FINANCIAL SERVICES | Staff Reporter, Singapore

This is the big trouble with R&D tax initiatives in Singapore

SMEs can’t make the most of these schemes.

Singapore boasts one of the world’s most competitive tax regimes when it comes to fostering research and development (R&D), but small and medium enterprises (SMEs) in the city-state simply seem unable to make the most out of the generous tax cuts

Under the popular Productivity & Innovation Credit (PIC) scheme, every dollar spent on qualifying activities—including R&D initiatives—would qualify for enhanced tax deductions or allowances of 400%, subject to an expenditure cap of $400,000, per activity per year of assessment (YA). This cap is increased to $600,000 for qualifying SMEs.

However, data from the Inland Revenue Authority of Singapore (IRAS) show that in 2012/2013, a mere 3% of all PIC claims were related to R&D and other qualifying activities. 

In EY’s wishlist for Budget 2016, analysts noted that the low percentage of R&D-related claims might be linked to the cumbersome process of applying for tax incentives under the scheme.

EY noted that taxpayers have encountered significant administrative hurdles in their R&D claims, including multiple rounds of queries and protracted discussions with the IRAS on the technical eligibility of the projects.

EY suggested that there should be more urgent efforts to bridge the gap between policy and implementation of the R&D tax incentives, which will be critical in fulfilling the city-state’s goal of driving widespread innovation.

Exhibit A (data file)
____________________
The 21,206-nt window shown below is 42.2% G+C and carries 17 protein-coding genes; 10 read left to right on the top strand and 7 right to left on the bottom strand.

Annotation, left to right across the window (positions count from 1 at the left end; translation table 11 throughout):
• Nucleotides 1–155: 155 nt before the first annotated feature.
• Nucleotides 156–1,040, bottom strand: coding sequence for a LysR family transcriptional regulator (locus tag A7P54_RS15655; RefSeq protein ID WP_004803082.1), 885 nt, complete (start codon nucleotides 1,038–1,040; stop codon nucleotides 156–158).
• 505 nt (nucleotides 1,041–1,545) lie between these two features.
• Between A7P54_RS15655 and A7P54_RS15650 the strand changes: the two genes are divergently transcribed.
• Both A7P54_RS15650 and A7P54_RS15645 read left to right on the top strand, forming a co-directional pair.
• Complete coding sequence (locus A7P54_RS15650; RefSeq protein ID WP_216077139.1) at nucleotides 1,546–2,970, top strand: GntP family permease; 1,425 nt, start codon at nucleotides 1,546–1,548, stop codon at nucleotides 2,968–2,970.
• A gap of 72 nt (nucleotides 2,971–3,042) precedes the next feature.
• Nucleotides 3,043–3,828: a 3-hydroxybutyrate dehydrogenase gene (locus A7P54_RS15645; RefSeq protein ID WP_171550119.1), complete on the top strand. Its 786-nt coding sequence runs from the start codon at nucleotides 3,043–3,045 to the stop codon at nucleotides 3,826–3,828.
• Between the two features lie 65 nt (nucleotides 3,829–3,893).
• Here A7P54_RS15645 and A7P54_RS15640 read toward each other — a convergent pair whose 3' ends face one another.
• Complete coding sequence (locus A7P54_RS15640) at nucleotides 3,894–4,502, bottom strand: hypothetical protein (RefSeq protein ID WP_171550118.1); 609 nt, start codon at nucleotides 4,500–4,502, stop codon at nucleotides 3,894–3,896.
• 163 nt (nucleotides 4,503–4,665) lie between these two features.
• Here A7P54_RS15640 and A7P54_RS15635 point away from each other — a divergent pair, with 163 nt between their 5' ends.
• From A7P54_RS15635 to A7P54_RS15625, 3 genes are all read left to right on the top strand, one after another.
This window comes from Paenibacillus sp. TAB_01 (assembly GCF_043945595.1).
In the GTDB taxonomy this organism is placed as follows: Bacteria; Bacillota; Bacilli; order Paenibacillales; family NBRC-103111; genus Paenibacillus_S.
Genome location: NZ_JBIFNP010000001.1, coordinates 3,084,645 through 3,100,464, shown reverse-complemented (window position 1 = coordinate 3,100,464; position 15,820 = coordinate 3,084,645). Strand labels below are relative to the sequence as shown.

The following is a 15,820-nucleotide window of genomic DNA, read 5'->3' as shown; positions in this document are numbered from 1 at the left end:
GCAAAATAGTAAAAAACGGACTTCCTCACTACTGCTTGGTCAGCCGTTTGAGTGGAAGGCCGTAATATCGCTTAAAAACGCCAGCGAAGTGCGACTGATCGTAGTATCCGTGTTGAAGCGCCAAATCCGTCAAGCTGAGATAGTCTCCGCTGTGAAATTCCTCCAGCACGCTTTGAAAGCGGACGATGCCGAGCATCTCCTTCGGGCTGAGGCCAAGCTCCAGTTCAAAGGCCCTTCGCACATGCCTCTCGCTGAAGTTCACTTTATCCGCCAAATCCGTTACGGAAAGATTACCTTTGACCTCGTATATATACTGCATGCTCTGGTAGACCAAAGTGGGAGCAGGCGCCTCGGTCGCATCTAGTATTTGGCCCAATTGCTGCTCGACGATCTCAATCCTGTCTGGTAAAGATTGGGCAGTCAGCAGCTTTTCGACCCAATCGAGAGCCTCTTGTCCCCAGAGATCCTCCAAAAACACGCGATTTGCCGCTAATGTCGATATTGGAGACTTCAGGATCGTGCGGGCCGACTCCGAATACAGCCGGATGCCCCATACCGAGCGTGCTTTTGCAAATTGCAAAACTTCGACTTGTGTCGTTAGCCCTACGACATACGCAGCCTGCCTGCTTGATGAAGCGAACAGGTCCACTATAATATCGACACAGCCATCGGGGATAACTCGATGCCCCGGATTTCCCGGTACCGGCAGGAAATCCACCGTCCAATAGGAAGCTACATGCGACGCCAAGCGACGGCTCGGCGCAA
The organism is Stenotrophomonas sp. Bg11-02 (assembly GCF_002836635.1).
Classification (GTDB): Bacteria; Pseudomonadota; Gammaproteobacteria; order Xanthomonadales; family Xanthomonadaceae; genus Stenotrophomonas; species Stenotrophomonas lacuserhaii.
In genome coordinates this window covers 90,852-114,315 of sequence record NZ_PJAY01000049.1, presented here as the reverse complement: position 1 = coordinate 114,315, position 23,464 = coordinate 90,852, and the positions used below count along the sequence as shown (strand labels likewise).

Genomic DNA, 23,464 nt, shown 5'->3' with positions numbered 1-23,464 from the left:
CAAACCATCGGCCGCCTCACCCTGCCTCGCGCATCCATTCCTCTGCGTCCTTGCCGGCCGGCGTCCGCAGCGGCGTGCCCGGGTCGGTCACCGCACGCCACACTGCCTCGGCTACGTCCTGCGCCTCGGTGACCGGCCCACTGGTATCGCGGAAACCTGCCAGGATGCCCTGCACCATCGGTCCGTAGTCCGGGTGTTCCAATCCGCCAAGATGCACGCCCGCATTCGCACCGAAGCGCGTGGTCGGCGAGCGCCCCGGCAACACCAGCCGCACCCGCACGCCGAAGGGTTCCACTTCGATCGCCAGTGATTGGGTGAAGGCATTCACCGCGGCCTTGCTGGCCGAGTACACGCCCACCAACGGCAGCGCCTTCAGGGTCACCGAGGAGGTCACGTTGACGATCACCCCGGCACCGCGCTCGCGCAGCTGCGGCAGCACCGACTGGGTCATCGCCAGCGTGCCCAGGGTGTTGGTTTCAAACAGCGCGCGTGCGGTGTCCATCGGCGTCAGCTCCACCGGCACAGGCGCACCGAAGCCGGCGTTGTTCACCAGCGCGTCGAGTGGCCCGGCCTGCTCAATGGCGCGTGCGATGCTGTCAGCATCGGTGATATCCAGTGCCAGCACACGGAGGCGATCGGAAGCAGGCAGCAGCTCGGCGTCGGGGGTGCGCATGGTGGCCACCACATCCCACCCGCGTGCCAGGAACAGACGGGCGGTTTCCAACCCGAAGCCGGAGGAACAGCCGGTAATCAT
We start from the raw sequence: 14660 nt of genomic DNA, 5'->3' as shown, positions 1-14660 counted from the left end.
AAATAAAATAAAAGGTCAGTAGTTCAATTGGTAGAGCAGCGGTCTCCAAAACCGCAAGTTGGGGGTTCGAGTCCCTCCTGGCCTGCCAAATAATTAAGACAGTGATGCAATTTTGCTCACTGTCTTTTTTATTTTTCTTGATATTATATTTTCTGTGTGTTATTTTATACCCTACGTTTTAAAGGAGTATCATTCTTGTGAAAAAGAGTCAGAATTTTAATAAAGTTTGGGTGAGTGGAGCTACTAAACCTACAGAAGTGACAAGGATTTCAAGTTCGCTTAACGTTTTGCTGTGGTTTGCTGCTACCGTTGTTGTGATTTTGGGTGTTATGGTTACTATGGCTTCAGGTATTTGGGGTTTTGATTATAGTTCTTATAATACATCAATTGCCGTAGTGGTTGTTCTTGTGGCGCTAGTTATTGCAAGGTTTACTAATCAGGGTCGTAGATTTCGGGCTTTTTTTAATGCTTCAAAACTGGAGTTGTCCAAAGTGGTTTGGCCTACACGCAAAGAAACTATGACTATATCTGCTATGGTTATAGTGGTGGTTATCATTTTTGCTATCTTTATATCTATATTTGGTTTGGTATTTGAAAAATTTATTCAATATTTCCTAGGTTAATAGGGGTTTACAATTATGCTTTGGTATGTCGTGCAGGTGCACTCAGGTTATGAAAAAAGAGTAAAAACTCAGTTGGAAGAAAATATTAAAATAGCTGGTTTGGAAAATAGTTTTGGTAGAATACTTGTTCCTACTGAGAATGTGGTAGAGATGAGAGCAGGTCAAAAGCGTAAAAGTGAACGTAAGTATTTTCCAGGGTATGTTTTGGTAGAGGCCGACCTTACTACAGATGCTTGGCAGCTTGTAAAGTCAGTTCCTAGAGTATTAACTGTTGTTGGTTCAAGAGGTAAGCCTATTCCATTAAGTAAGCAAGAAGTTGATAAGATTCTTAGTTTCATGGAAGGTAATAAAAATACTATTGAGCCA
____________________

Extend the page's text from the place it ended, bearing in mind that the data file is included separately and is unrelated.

“We propose that an IRAS technical evaluation team with broad technical or industry expertise reviews the technical eligibility of the projects from the start, raises queries on the technical eligibility to the taxpayer, and assesses the technical eligibility of the projects,” said Tan Bin Eng, Partner, Business Incentives Advisory, Ernst & Young Solutions LLP.

She added that this team could potentially be seconded from existing industry or economic government agencies so that tax deduction claims can be processed more easily and efficiently.

“Such arrangement will alleviate issues of confidentiality and ensure that the taxpayer is engaging with officers who have the general technical background to appreciate and understand the technical discussions of the R&D project,” she said.

Apart from faster processing of R&D tax deduction claims, Tan also suggested that the PIC scheme could be tweaked by potentially reallocating the support for the automation equipment segment, which accounts for a significant portion of the total PIC expenditure claim, to other categories. 

“This is to ensure that the scheme supports companies that undertake productivity leap-throughs via true automation and R&D, rather than those that make incremental steps or use the subsidies to reduce ‘business-as-usual’ costs,” she said.

“The government may wish to consider a more realistic definition of R&D, taking into account the current state of technology and level of innovation, so that businesses are incentivised to proactively consider process improvements or new ways of doing things. Further, additional tax benefits could be given for R&D that results in truly novel products and outcomes,” Tan added.

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